I just got back from getting my arba minim, aka lulav and etrog. The whole trip went a lot more smoothly than the last time I tried to do this in Israel–I bought the stuff off some scruffy dati (religious) kid in jeans on the sidewalk not far from my neighborhood, and he didn’t blink twice about selling to me, cut the aravah (willow) off the tree right next to where we were standing, which was really nice. I’m glad I have a better sense of how to get things done with minimal drama in this town now. As I walked home, I smelled my pretty, fragrant etrog (a nice corrective to all the dog poo on the sidewalk) and began to start to get that festival feeling.
That’s cool. I was remembering that post this morning while I was getting my own 4 minim — was it really already 2 years ago? Both then and this year I bought from non-gender-specific 4 minim markets, but last year I happened on a men-only one. Guess which time my wife was with me. *sigh*
BTW the Hartman High School had a social action program this year selling 4 minim and using the profits to fund school books for kids who can’t buy their own. I wonder if your guy was part of that? “Scruffy dati kid in jeans” fits the Hartman stereotype 😉
I would be thrilled if my mitzvah money went to tzedekah–wish I’d known to ask, or to seek out a Hartman thing specifically. The kid certainly could have been in high school–I’d say he could have been anywhere from 16 to 20, now I don’t really remember. Hmm.
It’s pretty cool to imagine being able to cut the aravah right off the tree. 🙂 My Arba Minim came by mail yesterday — from Israel, natch, but shipped via New York, and purchased online. It’s a nutty world. 🙂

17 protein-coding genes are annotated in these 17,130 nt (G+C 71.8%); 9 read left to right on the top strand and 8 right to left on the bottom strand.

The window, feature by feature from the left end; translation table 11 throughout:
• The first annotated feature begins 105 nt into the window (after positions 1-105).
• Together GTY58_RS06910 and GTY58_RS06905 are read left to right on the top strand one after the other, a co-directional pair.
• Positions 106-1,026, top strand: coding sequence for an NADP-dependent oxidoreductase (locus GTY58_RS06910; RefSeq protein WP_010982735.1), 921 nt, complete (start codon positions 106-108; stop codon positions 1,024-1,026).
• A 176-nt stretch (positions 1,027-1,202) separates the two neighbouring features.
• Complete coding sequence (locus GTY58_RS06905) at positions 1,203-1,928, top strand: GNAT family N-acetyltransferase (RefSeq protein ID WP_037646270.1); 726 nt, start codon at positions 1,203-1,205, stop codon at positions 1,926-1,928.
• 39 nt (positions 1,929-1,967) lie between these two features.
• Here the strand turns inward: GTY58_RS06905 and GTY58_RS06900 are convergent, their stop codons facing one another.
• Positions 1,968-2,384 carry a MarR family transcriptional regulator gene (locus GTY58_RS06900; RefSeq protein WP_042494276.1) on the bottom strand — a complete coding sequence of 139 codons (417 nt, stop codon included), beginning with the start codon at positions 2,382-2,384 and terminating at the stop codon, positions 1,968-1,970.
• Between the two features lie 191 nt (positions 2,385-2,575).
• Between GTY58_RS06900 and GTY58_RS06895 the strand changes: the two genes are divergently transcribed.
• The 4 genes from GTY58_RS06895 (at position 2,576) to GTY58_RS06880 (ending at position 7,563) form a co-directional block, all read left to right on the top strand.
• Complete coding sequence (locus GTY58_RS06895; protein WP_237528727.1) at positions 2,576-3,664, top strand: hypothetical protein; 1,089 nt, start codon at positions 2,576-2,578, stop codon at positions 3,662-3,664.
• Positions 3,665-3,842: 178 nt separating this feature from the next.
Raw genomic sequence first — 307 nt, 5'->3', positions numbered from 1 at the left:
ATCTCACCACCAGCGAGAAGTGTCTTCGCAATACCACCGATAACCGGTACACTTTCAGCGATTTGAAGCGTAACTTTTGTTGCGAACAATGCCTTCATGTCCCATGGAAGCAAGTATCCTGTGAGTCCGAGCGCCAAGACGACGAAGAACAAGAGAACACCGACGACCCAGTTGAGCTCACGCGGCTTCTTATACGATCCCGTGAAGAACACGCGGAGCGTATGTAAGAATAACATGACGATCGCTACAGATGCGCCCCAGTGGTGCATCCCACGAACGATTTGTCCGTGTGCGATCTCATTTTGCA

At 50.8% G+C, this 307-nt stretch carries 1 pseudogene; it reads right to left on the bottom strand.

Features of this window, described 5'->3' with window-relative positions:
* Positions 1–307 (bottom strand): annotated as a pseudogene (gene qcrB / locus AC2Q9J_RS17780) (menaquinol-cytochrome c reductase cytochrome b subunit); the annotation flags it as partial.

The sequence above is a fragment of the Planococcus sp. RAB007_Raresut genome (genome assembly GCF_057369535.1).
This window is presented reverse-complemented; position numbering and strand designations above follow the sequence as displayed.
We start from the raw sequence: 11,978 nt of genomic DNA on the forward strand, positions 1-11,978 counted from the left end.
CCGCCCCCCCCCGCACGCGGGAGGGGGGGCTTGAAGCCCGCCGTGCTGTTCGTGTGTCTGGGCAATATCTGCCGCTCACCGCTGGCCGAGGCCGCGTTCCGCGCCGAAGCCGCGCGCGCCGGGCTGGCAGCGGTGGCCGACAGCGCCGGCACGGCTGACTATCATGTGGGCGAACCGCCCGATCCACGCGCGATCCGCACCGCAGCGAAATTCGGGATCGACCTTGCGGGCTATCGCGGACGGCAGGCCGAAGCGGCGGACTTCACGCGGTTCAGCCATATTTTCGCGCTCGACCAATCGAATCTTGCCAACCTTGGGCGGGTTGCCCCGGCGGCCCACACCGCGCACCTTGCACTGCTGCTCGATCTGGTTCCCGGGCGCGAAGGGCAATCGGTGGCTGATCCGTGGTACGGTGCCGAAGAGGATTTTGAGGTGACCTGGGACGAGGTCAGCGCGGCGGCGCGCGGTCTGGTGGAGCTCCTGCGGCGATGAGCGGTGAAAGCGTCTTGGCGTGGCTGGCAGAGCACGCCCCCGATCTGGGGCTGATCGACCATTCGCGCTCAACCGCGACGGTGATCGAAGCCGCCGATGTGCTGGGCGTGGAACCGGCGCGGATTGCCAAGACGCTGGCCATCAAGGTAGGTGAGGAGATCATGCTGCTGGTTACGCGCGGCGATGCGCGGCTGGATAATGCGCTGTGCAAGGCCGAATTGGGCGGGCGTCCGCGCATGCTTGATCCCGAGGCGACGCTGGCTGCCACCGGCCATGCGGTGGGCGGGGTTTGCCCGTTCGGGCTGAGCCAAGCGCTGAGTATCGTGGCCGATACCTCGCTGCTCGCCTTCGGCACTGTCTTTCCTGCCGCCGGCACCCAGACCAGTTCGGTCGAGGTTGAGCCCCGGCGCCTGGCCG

Yes, that is what I am implying. However, we must make a distinction between the story you told about buying the arba minim and women taking the arba minim in general. Because I totally support it in general. However, when you told your story, you felt awkward enough that you had to make up a story about who you were buying the arba minim for, so in that sense, it’s like doing something not so holy in an effort to reach something that you feel is holy, which is, in my opinion, totally analogous to the aish zara story.
But then again, I can’t even imagine what it’s like to be a woman in these types of situations.
So I hope that clarifies it.
Shabbat shalom and chag sameach!
And I prefer Uri, not Uriel btw 😉
Thanks for clarifying, I still don’t think it’s a fair analogy.
Cut it off a tree on the sidewalk?? Did he own the tree, or have permission from the owner? Because if not, you need to go and get a kosher lulav double-quick.
Hey, Jen– He had permission, it’s OK.